Buone vacanze emails have started coming thick and fast from Italian friends and contacts, the lucky ones with jobs. The August shutdown begins for much of the country this Friday and these emails have always struck me as a bit of a two-fingered “we’re all off now for a month of tanning and spritzes, you won’t get anything from us ‘til 1 September.”
But while they’re filled with exclamation marks, smiley faces and sunny snaps, there’s a rather dark cloud looming just out of sight. How easy is it to shut down your business and head to the beach with a clear conscience when youth unemployment in your country is around 36 per cent?
Everyone needs a holiday. But maybe an entire country’s industry grinding to a halt for a month at the same time is a bit perverse. Fiat recently announced that the August shutdown at its Pomigliano D’arco plant near Naples would be extended to six weeks and not as a bonus for good results. European car sales dropped by 6.3 per cent in the first half of the year and in Italy by almost 20 per cent. Of course it doesn’t make sense to keep the factory workers and lines running at full capacity when demand is on the wane. But shutting down the country for a month when the economy is still contracting illustrates a few deeper struggles Italy is facing. These are principally how to balance custom and change – problems that arise from keeping power in the hands of an ageing, expectant population as opposed to giving chances to its increasingly angry, disenfranchised youth.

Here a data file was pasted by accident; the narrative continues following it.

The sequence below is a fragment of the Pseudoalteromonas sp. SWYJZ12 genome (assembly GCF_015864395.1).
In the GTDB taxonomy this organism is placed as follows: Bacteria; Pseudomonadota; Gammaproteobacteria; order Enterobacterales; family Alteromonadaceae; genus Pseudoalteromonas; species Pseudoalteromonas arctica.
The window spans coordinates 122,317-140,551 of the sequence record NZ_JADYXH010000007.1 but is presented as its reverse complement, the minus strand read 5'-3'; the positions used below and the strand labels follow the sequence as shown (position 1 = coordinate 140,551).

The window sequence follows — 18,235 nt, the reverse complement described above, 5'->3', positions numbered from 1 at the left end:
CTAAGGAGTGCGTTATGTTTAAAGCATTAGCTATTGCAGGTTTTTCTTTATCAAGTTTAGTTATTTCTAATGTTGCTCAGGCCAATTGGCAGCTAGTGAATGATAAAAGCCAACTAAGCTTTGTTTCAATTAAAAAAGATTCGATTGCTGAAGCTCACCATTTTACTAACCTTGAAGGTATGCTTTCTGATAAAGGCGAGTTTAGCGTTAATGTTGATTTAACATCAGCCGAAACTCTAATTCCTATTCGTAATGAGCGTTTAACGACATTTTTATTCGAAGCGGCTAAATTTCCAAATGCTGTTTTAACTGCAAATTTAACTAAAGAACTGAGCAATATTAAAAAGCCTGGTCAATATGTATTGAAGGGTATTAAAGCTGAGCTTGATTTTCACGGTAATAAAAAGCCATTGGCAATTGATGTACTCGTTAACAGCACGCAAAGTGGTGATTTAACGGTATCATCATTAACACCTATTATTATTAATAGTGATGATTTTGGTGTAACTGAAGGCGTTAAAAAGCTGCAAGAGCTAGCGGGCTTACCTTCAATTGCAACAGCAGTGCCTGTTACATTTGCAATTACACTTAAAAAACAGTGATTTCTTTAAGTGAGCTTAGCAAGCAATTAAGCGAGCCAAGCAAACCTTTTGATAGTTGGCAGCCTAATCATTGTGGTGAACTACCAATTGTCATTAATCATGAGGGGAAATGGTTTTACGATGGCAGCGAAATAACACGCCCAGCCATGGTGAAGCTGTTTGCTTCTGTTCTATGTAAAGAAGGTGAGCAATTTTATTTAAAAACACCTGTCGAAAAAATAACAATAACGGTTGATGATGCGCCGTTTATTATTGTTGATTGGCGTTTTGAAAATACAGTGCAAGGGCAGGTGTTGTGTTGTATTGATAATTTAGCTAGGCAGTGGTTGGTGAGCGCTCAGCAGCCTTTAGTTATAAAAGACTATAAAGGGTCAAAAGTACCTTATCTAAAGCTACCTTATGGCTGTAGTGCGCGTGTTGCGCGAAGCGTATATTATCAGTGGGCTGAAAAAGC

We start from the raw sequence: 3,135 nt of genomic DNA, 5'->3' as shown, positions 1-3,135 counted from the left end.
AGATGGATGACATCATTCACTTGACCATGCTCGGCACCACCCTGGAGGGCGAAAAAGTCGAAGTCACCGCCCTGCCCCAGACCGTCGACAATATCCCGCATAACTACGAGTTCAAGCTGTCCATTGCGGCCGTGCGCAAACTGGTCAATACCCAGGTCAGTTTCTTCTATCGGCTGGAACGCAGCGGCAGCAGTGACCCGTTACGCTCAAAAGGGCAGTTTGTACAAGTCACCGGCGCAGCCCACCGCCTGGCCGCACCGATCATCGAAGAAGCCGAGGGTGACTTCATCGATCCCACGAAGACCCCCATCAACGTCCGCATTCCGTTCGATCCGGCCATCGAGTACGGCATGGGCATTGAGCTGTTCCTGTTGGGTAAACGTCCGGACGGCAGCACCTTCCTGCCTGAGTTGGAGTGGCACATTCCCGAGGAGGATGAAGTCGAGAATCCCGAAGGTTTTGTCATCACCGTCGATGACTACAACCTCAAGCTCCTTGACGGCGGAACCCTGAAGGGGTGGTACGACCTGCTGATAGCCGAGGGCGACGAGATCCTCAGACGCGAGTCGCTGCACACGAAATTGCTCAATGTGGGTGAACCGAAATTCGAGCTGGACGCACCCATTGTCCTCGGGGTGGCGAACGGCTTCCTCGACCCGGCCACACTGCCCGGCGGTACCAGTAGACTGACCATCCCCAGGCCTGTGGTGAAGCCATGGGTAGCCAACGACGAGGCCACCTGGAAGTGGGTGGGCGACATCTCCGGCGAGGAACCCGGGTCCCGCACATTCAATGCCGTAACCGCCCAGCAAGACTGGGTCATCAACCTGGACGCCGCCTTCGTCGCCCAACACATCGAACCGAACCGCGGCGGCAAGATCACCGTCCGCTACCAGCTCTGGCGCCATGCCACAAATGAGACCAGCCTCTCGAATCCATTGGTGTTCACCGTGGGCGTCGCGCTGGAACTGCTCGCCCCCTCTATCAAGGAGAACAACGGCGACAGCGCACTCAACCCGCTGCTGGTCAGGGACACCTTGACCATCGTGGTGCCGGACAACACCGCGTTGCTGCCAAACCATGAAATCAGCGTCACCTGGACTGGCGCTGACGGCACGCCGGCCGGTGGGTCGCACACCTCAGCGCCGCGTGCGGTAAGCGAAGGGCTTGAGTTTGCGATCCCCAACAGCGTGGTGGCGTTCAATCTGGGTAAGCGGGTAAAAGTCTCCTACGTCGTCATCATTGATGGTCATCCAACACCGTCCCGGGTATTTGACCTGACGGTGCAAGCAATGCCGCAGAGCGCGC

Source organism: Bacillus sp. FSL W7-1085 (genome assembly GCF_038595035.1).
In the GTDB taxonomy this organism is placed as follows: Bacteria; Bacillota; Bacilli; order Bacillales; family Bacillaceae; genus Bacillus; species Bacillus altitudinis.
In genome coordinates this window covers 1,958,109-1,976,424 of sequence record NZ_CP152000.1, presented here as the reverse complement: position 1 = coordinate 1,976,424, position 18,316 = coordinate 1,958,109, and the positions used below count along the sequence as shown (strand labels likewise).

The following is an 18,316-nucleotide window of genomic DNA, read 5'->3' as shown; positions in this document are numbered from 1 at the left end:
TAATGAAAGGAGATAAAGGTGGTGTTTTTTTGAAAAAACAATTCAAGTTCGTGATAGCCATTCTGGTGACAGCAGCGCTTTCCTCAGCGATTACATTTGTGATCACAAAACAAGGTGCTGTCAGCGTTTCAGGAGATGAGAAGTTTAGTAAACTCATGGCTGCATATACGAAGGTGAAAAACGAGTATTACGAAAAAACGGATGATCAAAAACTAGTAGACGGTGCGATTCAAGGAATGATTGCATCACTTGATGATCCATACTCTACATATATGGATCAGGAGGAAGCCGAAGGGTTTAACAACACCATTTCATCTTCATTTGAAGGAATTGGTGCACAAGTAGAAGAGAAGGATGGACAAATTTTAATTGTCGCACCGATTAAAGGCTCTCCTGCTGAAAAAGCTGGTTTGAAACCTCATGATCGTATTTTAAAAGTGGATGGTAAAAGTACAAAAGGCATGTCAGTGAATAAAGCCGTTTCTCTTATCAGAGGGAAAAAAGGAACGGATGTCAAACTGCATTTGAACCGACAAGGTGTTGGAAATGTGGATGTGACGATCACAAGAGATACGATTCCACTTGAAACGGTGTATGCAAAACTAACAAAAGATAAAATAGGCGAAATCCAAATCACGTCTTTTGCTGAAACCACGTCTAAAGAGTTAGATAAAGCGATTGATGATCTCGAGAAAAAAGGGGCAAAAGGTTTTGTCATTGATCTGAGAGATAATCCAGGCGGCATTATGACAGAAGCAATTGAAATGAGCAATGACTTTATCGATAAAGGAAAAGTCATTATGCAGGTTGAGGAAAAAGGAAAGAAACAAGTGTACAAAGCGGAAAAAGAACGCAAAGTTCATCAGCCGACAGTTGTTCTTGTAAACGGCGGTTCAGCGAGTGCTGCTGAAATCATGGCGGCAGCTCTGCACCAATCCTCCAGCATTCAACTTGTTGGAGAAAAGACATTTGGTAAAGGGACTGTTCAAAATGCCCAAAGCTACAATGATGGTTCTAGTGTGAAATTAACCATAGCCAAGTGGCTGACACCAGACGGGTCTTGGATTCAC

Youth unemployment is more than three times that of Italy’s overall unemployment rate and Mario Monti’s labour reforms have to date seemed more in favour of protecting the elderly than providing opportunities for the young. Persuading an older workforce that has spent its life breaking for a month in high summer might be an insurmountable change to implement. But offering incentives to keep businesses and factories open, operating training camps or intensive apprentice schemes for the nations unemployed youth, might not be too far-fetched.
Speaking recently to a young out-of-work engineer, he said he’s one of a generation who feels there is no opportunity to work on home turf. He said there’s a prevailing attitude that they aren’t to be trusted – that their older would-be employers feel they are children, even though this man was well into his thirties.
Consequently Italy’s young are looking elsewhere for work and there’s a danger when demand eventually picks up again at home, in Europe and beyond – the next generation of workers won’t be there to crank the lines back up to full capacity.
As machines are switched off, shutters pulled down and office doors locked for the next month, the gap between the older “haves” and the younger “have nots” seems all the greater. And to those of us looking at the tough old boot from the rest of austerity Europe, the Happy Holiday emails smart a little more than normal.